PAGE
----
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Beer & Health #6

Two Beers a Day Keeps the Doctor Away?
Features May 18, 2005      
Written by hopscotch

Vero Beach, FLORIDA -

According to a recent study conducted at University of Texas Southwestern, moderate consumption of beer has more health benefits than red wine.

The study shows that beer in moderation can offer protection against heart attacks, stroke, hypertension, diabetes and dementia. Red wine gets all the glory because people who drink wine also tend to have healthier lifestyles in general. All forms of alcohol have benefits in moderation, but beer data has been submerged because beer drinkers tend to have unhealthy habits like binge drinking and smoking as well.

In the 1990s the United States government allowed red wine labels to state that two glasses a day could help protect against these killer illnesses. Red wine producers were extremely happy with this but the other alcoholic beverage producers in the industry complained as there was other evidence to suggest it was the modest but regular drinking of any alcohol that did you good. The truth seems to lie somewhere in between.

Two alcoholic drinks a day produce medical benefits but different forms of alcohol have specific advantages. The overall evidence is that moderate social drinkers live longer and are generally healthier than abstainers. Moderation means one drink a day for women and two drinks a day for men. One drink is equivalent to twelve ounces of beer.

Alcohol consumption’s effects were on health were studied for decades as a part of research into hypertension. There are more than 30 studies that document the benefits of moderate alcohol consumption when it comes to reducing the risk of heart disease.

Why is beer better?

When it comes to beer, a study of 70,000 nurses that showed the beer drinkers had lower hypertension than wine or bourbon whiskey drinkers. A Kaiser Permanente survey of more than 125,000 people showed less heart disease for beer drinkers than wine or bourbon whiskey drinkers and a study from the Netherlands showed less risk of Alzheimer’s disease for beer drinkers. Beer has varying components like hops and barley that are not present in wine or bourbon whiskey. The added benefits include ingredients like B vitamins or folates, which have been shown to reduce homocysteine levels in the blood and reduce heart disease risk.

In general, moderate amounts of alcohol also have ways of improving good cholesterol by at least 10 to 20 percent and it prevents blood from clotting in a way similar to aspirin. Alcohol gets into the blood and has effects everywhere but there’s lots of evidence that alcohol use in moderation reduces heart attack, stroke and dementia.

According to another study, moderate beer drinkers have the least heart attacks over time compared to wine or bourbon whiskey drinkers. Preliminary findings also show a possible benefit in beer for reducing osteoporosis as many of the hops used in brewing contain phytoestrogens, which help prevent bone loss. Also, the yeast in double fermented, triple fermented and bottle-conditioned beers contains many important nutrients such as amino acids, B-Complex vitamins and minerals.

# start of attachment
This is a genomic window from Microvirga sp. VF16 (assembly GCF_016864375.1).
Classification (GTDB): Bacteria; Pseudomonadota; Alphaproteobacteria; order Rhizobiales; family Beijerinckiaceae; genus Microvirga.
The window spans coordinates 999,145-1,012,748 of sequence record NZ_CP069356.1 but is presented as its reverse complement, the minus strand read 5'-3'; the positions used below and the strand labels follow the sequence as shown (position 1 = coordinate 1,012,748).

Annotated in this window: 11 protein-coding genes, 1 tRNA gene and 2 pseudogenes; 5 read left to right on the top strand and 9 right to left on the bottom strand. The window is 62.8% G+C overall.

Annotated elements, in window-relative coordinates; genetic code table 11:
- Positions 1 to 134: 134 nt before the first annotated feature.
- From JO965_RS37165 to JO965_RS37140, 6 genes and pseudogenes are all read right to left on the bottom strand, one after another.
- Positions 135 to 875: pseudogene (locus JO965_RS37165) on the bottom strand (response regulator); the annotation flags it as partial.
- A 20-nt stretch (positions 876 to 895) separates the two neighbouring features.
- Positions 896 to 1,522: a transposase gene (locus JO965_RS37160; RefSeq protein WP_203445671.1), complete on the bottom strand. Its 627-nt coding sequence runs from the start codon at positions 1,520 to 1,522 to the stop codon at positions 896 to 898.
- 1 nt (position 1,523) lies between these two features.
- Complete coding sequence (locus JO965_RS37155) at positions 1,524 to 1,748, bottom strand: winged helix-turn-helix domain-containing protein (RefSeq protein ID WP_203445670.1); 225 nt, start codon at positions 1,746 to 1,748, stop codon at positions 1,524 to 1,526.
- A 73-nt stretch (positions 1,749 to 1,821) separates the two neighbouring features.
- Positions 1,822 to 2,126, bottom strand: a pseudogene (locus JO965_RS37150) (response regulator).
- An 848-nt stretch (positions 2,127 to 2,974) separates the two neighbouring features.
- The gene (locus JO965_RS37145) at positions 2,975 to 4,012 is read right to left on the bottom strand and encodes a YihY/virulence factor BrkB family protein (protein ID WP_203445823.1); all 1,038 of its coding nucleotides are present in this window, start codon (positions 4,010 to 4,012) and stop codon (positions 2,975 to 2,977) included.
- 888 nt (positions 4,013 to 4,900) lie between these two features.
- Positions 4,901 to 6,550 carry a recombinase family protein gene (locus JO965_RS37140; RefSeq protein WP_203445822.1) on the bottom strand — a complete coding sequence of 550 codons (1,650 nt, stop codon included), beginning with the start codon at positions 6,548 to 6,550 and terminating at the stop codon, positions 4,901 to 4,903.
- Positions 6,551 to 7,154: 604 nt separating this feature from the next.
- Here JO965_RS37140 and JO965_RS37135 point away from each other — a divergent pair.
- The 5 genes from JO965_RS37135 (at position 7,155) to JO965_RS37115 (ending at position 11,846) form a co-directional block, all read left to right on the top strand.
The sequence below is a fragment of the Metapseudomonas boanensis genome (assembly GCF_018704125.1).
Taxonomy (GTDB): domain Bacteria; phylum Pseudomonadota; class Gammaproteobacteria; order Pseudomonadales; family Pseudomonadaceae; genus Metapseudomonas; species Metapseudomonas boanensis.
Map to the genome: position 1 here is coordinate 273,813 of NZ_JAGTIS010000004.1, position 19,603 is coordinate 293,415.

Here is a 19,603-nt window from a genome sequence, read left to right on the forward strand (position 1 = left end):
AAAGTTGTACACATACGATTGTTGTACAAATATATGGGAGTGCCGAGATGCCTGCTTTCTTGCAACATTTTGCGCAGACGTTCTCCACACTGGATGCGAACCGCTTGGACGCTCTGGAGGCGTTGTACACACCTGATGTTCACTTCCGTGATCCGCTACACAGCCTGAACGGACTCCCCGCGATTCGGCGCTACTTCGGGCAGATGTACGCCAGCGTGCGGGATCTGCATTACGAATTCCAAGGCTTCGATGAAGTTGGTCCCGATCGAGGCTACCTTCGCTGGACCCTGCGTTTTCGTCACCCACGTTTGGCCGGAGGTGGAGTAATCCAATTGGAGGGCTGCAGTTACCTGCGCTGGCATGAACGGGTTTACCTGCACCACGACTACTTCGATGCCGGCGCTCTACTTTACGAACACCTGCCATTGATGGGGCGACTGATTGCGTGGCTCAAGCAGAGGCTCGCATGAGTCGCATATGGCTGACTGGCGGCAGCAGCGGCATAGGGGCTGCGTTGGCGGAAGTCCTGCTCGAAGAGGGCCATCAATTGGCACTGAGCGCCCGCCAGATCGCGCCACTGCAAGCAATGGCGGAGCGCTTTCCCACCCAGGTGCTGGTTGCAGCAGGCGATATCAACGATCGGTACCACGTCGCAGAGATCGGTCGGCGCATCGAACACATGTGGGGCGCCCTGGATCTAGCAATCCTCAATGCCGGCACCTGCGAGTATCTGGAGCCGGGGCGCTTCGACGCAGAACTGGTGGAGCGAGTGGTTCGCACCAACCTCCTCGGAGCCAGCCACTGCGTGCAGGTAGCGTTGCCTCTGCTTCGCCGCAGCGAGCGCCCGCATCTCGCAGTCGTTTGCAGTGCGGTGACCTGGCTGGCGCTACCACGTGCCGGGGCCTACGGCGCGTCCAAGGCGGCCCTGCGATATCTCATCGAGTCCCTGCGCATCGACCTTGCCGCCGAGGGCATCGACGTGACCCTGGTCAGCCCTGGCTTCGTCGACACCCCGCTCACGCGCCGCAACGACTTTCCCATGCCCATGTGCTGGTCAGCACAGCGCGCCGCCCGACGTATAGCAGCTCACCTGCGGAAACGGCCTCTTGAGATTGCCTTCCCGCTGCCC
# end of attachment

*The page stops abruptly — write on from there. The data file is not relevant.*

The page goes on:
As far as the risk of weight gain that accompanies drinking beer? Most beers actually have fewer calories than non-diet soft drinks, whole milk and wine. Also, much of the weight gain people commonly attribute to beer drinking has more to do with the snack foods that so often accompany it (this should not be news to anyone who has read my previous Beer & Health articles).


One of the best supplements for losing weight isn’t a wacky pill or stimulant. It’s plain ol’ fiber. Just swallow some fiber before meal time and it’ll turn into a paste in your stomach, which helps trick your brain into thinking you’ve already eaten. Besides helping you meet your daily fiber quota, that paste also slows the rate at which sugar is absorbed into your bloodstream, making it easier for your body to burn stored fat as energy. In other words, fiber supplementation lowers the glycemic index of whatever you eat or drink afterwards (see Beer & Health #5). For example, let’s say you’re on a carbohydrate restricted diet. Ingesting fiber prior to downing a serving of mashed potatoes or popping open a beer with a high sugar content such as a Belgian Dubbel, Trippel , Quad or Scotch ale will lower the total “net” or “impact carbs.” The most common fiber supplement is psyllium, which comes in a powder form (think Metamucil). It’s cheap and easy to find. You can also look for pills containing glucomannan, like Tetrazene, which forms an even denser gel in your stomach and packs an even more healthful punch. Take 1-2 servings of either type of fiber with water at least thirty minutes before meal time, Happy Hour at Monk’s Café in Philly or any other Belgian tap house or pub around the globe.

If you have any questions about, diet, exercise or beer (as it relates to both), feel free to beer-mail me at anytime at [email protected] Until next month, as always, everything in moderation… including moderation.

Eric Starnes

ACE and IFTA Certified Personal Trainer




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start quote beer in moderation can offer protection against heart attacks, stroke, hypertension, diabetes and dementia. end quote